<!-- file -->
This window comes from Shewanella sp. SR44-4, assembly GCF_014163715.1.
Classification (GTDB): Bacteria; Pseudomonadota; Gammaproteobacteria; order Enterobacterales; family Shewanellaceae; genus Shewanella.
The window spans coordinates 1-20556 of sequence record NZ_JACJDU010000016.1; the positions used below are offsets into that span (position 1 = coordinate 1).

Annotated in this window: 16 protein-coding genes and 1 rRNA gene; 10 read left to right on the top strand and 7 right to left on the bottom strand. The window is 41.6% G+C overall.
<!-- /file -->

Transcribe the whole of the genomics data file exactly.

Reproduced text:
This window comes from Shewanella sp. SR44-4, assembly GCF_014163715.1.
Classification (GTDB): Bacteria; Pseudomonadota; Gammaproteobacteria; order Enterobacterales; family Shewanellaceae; genus Shewanella.
The window spans coordinates 1-20556 of sequence record NZ_JACJDU010000016.1; the positions used below are offsets into that span (position 1 = coordinate 1).

Annotated in this window: 16 protein-coding genes and 1 rRNA gene; 10 read left to right on the top strand and 7 right to left on the bottom strand. The window is 41.6% G+C overall.